Launched in 1986 in New Zealand and named for the heroine in Paul Gallico’s book, The Snow Goose, the 74 foot brigantine Fritha was built by traditional methods to unparalleled standards of excellence in materials and craftsmanship. Fritha is now owned and operated by Northeast Maritime Institute, one of the premier maritime educational institutions in the country.
Today, Fritha’s home waters of Southern New England offer some of the most beautiful scenery and best sailing in the world. Interesting ports or anchorages such as Buzzard’s Bay, the Elizabeth Islands, Vineyard Sound, Nantucket Sound and more are only a few hours’ sail from Fritha’s home port of Fairhaven, Massachusetts. Fritha also winters in the beautiful waters around Beaufort, North Carolina and has taken high school students on mariner programs from the local schools.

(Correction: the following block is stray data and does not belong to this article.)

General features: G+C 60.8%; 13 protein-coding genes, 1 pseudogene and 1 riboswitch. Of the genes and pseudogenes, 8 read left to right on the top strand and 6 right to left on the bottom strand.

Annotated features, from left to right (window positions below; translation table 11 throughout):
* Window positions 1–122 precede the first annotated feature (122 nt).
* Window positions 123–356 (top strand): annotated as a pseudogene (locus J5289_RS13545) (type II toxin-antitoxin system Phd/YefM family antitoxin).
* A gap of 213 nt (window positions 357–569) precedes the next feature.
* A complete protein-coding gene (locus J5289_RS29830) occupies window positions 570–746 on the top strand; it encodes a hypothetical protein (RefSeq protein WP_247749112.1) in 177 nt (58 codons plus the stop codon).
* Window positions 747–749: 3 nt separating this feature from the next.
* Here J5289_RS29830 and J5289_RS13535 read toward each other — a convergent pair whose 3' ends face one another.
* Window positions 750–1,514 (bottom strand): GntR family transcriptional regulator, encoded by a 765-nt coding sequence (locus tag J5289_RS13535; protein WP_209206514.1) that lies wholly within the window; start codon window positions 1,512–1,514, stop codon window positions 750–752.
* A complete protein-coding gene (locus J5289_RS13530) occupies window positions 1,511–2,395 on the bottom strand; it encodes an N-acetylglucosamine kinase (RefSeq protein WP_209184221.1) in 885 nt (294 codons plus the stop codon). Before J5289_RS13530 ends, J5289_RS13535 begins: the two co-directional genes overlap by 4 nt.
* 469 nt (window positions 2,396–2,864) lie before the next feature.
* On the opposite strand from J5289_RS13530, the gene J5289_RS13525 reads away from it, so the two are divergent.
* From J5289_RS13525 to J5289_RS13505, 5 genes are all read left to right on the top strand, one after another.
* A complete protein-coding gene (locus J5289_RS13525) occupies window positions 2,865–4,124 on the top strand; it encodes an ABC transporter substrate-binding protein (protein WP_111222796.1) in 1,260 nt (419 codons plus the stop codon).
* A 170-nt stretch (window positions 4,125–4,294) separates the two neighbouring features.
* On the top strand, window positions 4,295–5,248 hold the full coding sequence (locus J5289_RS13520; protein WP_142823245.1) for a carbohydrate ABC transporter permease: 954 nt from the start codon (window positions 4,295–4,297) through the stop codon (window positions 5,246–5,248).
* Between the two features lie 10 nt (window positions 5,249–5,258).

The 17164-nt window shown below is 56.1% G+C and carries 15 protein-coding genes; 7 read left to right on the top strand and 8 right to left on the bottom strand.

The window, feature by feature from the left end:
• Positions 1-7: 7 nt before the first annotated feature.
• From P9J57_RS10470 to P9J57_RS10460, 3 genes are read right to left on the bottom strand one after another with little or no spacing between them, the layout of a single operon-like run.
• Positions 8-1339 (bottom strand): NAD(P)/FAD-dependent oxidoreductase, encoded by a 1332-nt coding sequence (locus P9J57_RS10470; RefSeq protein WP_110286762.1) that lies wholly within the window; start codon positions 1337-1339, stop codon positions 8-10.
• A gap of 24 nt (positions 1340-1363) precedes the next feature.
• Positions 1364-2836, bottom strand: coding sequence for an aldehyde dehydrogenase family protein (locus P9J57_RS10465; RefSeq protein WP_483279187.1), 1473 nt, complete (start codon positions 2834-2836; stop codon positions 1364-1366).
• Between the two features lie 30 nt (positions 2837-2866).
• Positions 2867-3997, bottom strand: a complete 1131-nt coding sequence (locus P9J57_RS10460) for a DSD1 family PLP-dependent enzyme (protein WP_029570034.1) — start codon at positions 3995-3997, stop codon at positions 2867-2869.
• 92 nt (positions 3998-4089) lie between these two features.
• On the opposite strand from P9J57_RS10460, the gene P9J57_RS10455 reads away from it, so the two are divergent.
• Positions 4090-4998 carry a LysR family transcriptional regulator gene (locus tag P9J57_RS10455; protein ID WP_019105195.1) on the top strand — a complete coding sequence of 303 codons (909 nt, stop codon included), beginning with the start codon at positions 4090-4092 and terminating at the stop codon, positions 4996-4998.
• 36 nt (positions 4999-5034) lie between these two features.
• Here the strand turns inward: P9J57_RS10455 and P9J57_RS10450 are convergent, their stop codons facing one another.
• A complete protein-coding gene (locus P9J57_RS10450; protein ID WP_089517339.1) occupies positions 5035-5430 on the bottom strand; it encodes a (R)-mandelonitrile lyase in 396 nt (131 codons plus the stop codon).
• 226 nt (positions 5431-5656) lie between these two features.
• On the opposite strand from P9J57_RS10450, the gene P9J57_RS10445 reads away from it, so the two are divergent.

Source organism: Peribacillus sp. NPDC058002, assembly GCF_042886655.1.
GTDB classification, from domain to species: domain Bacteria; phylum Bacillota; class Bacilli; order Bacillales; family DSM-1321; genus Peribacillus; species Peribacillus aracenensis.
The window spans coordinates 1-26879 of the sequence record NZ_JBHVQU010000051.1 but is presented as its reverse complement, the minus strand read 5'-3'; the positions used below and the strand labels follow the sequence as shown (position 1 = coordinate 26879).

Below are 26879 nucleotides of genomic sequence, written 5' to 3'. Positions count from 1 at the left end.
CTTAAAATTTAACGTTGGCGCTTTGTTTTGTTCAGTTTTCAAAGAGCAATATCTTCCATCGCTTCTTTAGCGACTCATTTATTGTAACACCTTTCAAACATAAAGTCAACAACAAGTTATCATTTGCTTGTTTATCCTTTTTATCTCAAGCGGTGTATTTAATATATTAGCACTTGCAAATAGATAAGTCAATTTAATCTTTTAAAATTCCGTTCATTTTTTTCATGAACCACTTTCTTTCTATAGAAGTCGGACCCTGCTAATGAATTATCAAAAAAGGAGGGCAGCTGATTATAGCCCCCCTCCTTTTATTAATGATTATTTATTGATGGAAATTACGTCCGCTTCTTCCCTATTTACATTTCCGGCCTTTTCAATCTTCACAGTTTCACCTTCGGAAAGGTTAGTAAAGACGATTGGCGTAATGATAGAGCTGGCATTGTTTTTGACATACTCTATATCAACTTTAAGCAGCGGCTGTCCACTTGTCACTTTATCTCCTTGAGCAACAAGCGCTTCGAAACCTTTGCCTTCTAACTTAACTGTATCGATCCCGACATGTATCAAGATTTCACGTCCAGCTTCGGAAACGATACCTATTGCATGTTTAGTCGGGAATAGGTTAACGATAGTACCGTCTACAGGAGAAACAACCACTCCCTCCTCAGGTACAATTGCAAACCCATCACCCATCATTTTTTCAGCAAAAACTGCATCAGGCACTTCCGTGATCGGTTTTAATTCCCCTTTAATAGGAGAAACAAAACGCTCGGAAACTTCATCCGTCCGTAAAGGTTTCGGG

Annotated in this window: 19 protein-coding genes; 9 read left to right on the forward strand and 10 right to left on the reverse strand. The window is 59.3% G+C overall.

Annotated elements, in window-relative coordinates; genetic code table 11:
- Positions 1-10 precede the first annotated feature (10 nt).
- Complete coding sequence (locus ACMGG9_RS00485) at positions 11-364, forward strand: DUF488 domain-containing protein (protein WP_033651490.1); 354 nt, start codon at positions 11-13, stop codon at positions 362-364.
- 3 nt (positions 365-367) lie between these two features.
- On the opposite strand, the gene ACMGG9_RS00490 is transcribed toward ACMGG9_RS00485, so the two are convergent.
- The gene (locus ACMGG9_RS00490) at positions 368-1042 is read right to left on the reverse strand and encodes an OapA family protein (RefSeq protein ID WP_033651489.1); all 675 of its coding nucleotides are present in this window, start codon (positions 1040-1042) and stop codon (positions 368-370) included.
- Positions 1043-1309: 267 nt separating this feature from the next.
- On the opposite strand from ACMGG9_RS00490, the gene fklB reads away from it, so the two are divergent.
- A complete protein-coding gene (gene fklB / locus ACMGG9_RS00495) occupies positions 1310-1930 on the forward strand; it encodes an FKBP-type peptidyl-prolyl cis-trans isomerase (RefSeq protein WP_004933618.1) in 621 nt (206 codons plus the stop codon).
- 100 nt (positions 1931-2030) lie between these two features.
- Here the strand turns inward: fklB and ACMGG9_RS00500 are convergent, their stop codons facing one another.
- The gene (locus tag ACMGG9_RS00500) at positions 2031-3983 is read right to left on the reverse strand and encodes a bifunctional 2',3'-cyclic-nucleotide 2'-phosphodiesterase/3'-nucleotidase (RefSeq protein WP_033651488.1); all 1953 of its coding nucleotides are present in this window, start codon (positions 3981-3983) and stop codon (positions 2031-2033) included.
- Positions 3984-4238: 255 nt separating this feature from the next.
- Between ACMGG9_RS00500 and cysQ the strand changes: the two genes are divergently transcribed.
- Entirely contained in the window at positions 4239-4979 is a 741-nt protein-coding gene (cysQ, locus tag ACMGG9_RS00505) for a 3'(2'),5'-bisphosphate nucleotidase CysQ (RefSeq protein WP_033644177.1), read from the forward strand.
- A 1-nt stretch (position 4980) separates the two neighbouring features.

With a licensed captain and professional crew Fritha can accommodate up to six passengers and has been used for engaging, maritime education programming for both high school, private and the NMI college programs. Students challenge themselves learning traditional seamanship onboard. In addition to bringing subjects like science and math to life, the shipboard environment challenges students to work together, improves communication skills, stimulates critical thinking, builds confidence, and provides a safe environment to address feelings of inadequacy. Learning skills onboard a ship of the past truly helps build the skills and confidence to operate and maintain the ships of today and the future. The sailing aspect of the NMI college program is an essential part of their training and education for a successful career pathway. Activities in addition to sailing onboard include: Navigation principles (celestial and tech based), marlinspike seamanship/rigging, weather applications and oceanographic principles, engine room operations, maritime history, and daily ship routine operations. The experience of learning at sea is an educational adventure many students of all ages will never forget.